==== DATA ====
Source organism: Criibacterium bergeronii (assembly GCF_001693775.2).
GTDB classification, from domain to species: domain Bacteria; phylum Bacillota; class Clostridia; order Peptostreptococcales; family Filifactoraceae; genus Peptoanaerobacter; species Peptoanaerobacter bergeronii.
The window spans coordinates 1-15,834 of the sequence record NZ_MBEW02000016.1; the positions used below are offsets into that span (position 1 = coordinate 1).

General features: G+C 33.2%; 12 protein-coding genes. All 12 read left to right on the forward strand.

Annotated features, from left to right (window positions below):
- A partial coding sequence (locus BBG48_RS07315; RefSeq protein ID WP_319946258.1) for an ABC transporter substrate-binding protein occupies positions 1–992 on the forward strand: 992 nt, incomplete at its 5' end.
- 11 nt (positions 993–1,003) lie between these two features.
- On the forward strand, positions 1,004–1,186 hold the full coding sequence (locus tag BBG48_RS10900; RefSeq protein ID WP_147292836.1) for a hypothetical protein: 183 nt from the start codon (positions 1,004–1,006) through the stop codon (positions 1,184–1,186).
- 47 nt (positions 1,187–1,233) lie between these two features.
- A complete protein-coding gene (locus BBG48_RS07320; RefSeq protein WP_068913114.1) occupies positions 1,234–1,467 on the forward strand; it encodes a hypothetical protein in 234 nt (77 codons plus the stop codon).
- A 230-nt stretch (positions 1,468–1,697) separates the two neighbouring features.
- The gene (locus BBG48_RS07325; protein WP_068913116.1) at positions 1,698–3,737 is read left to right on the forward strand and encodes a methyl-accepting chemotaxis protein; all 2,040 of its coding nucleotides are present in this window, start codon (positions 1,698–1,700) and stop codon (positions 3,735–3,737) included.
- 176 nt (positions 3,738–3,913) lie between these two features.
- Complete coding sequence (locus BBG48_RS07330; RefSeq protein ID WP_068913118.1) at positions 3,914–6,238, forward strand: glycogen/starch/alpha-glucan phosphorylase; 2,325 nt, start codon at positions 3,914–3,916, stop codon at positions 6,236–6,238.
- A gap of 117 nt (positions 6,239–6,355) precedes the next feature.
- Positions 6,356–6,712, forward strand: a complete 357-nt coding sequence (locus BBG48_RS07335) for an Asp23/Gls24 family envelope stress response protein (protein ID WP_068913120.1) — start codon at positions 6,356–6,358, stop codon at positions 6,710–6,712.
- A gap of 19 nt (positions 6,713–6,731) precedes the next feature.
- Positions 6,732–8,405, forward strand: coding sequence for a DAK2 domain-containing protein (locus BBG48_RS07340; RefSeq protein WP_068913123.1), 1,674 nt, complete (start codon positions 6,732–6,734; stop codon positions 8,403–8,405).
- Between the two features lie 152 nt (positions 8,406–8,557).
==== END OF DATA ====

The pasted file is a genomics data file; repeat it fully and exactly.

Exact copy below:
Source organism: Criibacterium bergeronii (assembly GCF_001693775.2).
GTDB classification, from domain to species: domain Bacteria; phylum Bacillota; class Clostridia; order Peptostreptococcales; family Filifactoraceae; genus Peptoanaerobacter; species Peptoanaerobacter bergeronii.
The window spans coordinates 1-15,834 of the sequence record NZ_MBEW02000016.1; the positions used below are offsets into that span (position 1 = coordinate 1).

General features: G+C 33.2%; 12 protein-coding genes. All 12 read left to right on the forward strand.

Annotated features, from left to right (window positions below):
- A partial coding sequence (locus BBG48_RS07315; RefSeq protein ID WP_319946258.1) for an ABC transporter substrate-binding protein occupies positions 1–992 on the forward strand: 992 nt, incomplete at its 5' end.
- 11 nt (positions 993–1,003) lie between these two features.
- On the forward strand, positions 1,004–1,186 hold the full coding sequence (locus tag BBG48_RS10900; RefSeq protein ID WP_147292836.1) for a hypothetical protein: 183 nt from the start codon (positions 1,004–1,006) through the stop codon (positions 1,184–1,186).
- 47 nt (positions 1,187–1,233) lie between these two features.
- A complete protein-coding gene (locus BBG48_RS07320; RefSeq protein WP_068913114.1) occupies positions 1,234–1,467 on the forward strand; it encodes a hypothetical protein in 234 nt (77 codons plus the stop codon).
- A 230-nt stretch (positions 1,468–1,697) separates the two neighbouring features.
- The gene (locus BBG48_RS07325; protein WP_068913116.1) at positions 1,698–3,737 is read left to right on the forward strand and encodes a methyl-accepting chemotaxis protein; all 2,040 of its coding nucleotides are present in this window, start codon (positions 1,698–1,700) and stop codon (positions 3,735–3,737) included.
- 176 nt (positions 3,738–3,913) lie between these two features.
- Complete coding sequence (locus BBG48_RS07330; RefSeq protein ID WP_068913118.1) at positions 3,914–6,238, forward strand: glycogen/starch/alpha-glucan phosphorylase; 2,325 nt, start codon at positions 3,914–3,916, stop codon at positions 6,236–6,238.
- A gap of 117 nt (positions 6,239–6,355) precedes the next feature.
- Positions 6,356–6,712, forward strand: a complete 357-nt coding sequence (locus BBG48_RS07335) for an Asp23/Gls24 family envelope stress response protein (protein ID WP_068913120.1) — start codon at positions 6,356–6,358, stop codon at positions 6,710–6,712.
- A gap of 19 nt (positions 6,713–6,731) precedes the next feature.
- Positions 6,732–8,405, forward strand: coding sequence for a DAK2 domain-containing protein (locus BBG48_RS07340; RefSeq protein WP_068913123.1), 1,674 nt, complete (start codon positions 6,732–6,734; stop codon positions 8,403–8,405).
- Between the two features lie 152 nt (positions 8,406–8,557).